One of the potential site plans for an obstacle course in Keizer Rapids Park under consideration by the McNary High School AFJROTC (Courtesy Move Strong Functional Fitness Equipment, LLC).

Keizer Rapids Park is already one of the more appealing destinations in town, but the park could be receiving a significant upgrade in the form of a military-grade obstacle course later this year.

McNary High JROTC instructor Javier Martin-Vinas, in partnership with the Army Corps of Engineers and the Oregon Army National Guard, is heading up a project to install an obstacle course at Keizer Rapids Park — the course would be located adjacent to the Big Toy Playground.

“I am super excited. I really want to give the kids something to look forward to,” Martin-Vinas said. “It is ambitious, I know that. We still have a lot of work ahead of us. But I am really looking forward to getting this done.”

McNary JROTC students will be organizing and spearheading this construction effort to include fundraising and grant research. Martin-Vinas is also hoping to get McNary business students to help in the marketing and fundraising plans. Additionally, he plans on getting the school's geometry and construction program on board to assist in putting together the obstacles under the supervision of the Army National Guard Civil Engineers — the Oregon Army National Guard will be providing all the labor and machinery needed to level and prepare the site, erect and put together the obstacles at no cost to the city.

“They are fired up to be a part of this,” Martin-Vinas said of his students.

The course is slated to feature more than a dozen pieces of obstacle equipment, including a T-rex six post monkey bar bridge, horizontal rope climb, a battle rope station and more. All obstacles are expected to include a QR code that will show people what kinds of exercises they can do when scanned with a smartphone.

While Martin-Vinas plans for his students have one-hour reservations at the facility three days per week, the obstacle course is slated to be open to the public — McNary athletic programs and local businesses will also be able to use the course for physical fitness and team-building exercises. 

“Having a unique place where people in our community can come and get some physical activity is priceless. It will be amazing. And it will be great for the kids,” Martin-Vinas said. 

Martin-Vinas is in his third year as a JROTC instructor at McNary. Before coming to Keizer, Martin-Vinas taught in Hawaii, where he would have his students compete in JROTC Raider competitions with other schools — Raider challenges usually consist of individual strength tests (push-ups, tire-drag, obstacle course, etc), distance team running events, first aid events and some form of rope bridge crossing.

Ever since he got to McNary, Martin-Vinas has wanted to properly train his students for the national competition in Daytona, Fla. — he was planning on taking a group of 13 students to Hawaii for a competition last spring, but the trip was canceled due to the COVID-19 pandemic.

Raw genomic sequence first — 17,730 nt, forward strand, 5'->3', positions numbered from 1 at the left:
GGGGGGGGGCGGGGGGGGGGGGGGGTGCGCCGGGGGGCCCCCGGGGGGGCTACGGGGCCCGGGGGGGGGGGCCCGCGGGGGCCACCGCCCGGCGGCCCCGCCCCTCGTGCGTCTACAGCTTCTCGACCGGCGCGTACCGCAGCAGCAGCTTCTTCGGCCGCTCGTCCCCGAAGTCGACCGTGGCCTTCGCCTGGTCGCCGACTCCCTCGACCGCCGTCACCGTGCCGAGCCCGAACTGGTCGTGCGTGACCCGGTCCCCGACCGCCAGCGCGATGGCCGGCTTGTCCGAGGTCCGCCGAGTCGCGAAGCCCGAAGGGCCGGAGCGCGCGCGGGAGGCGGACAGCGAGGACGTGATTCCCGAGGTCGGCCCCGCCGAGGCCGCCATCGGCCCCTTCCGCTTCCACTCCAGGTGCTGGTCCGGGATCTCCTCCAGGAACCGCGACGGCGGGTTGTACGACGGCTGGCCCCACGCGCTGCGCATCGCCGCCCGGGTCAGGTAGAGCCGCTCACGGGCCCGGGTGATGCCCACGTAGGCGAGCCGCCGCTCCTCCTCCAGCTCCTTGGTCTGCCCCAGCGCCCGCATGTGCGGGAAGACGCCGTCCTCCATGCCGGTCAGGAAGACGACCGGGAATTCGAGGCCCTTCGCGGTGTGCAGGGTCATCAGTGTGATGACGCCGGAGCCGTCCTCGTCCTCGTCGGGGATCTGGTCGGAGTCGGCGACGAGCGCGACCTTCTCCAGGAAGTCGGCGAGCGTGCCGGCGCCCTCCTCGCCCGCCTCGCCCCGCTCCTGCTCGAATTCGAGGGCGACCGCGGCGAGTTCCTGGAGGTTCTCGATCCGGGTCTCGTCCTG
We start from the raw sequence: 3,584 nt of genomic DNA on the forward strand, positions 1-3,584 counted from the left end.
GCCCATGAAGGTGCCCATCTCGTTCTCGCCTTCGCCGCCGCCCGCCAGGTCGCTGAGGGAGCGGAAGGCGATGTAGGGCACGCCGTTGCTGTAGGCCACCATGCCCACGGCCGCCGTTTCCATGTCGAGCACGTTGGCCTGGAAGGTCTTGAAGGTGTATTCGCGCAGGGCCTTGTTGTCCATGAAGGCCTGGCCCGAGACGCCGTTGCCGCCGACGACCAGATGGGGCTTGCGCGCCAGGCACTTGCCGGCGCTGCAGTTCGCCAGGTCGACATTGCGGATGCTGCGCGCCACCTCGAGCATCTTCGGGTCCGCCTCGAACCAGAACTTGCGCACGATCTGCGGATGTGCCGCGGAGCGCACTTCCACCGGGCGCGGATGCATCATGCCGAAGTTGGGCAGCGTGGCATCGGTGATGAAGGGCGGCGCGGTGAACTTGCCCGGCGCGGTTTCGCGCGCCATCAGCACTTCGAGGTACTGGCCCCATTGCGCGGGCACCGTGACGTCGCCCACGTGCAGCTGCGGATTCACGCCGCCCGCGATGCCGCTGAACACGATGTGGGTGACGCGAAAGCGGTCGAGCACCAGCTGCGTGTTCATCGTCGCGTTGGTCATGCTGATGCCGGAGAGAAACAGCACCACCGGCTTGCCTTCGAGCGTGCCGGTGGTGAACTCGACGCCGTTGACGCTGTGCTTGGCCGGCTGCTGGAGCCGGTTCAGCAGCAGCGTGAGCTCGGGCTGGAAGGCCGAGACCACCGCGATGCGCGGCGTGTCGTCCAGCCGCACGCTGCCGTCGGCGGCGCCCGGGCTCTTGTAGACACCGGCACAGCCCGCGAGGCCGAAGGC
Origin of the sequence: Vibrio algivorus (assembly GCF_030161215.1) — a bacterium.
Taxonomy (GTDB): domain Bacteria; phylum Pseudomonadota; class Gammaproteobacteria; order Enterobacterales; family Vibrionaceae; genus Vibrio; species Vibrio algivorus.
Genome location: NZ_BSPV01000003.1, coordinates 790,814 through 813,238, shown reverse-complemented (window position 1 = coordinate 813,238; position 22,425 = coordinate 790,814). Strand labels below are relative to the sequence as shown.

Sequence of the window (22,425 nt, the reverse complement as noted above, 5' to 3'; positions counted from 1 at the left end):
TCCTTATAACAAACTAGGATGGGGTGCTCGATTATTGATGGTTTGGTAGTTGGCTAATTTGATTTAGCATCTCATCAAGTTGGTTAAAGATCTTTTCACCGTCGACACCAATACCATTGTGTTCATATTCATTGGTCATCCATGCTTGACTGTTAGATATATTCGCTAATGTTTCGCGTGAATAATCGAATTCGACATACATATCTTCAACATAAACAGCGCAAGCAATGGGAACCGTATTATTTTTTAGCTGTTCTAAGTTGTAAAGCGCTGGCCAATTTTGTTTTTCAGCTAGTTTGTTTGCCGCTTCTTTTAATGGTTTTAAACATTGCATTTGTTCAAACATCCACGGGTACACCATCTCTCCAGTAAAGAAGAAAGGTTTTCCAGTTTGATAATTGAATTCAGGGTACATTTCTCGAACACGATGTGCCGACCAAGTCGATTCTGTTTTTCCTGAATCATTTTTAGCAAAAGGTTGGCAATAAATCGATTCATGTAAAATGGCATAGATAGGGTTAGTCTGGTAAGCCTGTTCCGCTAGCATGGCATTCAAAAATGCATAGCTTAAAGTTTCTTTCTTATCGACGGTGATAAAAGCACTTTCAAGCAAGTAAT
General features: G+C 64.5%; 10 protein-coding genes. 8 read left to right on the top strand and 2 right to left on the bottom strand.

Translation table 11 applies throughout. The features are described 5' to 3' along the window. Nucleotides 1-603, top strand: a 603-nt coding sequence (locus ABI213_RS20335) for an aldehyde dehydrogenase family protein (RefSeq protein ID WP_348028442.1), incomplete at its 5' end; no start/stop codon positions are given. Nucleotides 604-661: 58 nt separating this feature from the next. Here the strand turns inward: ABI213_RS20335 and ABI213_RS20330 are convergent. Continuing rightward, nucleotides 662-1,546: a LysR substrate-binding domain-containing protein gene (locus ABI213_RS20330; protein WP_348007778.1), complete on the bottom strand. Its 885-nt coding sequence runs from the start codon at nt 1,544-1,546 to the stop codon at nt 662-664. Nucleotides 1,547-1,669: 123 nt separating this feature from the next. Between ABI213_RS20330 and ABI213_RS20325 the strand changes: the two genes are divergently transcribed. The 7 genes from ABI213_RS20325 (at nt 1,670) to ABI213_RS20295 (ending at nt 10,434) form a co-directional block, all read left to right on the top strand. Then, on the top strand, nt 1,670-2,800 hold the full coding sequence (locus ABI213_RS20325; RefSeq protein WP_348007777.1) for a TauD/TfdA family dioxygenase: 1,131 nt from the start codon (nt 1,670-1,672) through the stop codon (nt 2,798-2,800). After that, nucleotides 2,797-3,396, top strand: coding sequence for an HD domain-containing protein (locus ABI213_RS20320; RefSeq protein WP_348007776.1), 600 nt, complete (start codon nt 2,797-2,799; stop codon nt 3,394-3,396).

Martin-Vinas is hoping that he will be able to train his students properly on a top-notch obstacle course and hold several competitions with other JROTC programs in the area.

“In Hawaii, I saw the huge benefit for the kids learning to challenge themselves in Raider training,” Martin-Vinas said. “This would hopefully help me train a nationally-winning team. That is my goal. When I saw the capability of the kids, I knew that there was no reason we couldn't have this here.”

Martin-Vinas initially contacted the Salem-Keizer School District with his thoughts on installing a course at McNary High School. When he didn't get a response, he shifted to Plan B.

While the McNary JROTC program was doing a community service project in February, members of the Keizer Parks Board noticed the diligence and dedication of the students, which prompted multiple members of the board to ask Martin-Vinas how they could assist the program.

“The parks’ people were amazed with the kids and asked what they could do to help us,” Martin-Vinas said.

Martin-Vinas presented his proposal to the parks board last month, who gave their resounding approval of the obstacle course. Currently, Martin-Vinas is in talks with the city officials about safety regulations and how liability insurance will be paid for.

“I am hoping the city will be moved by what the project could mean for this town,” Martin-Vinas said.

The McNary JROTC will begin fundraising for the project this summer, with the goal of starting construction by the fall — Martin-Vinas wants the project to be complete before the end of the year.

“This year has been brutal for a lot of my kids. They have missed out for over a year. This is a way to give back. It is something they can be proud of but also enjoy while they are still in school, and after they graduate. Kids will be able to come to this park five or 10 years from now and tell their family about what they have accomplished,” Martin-Vinas said.

Matt Rawlings: [email protected]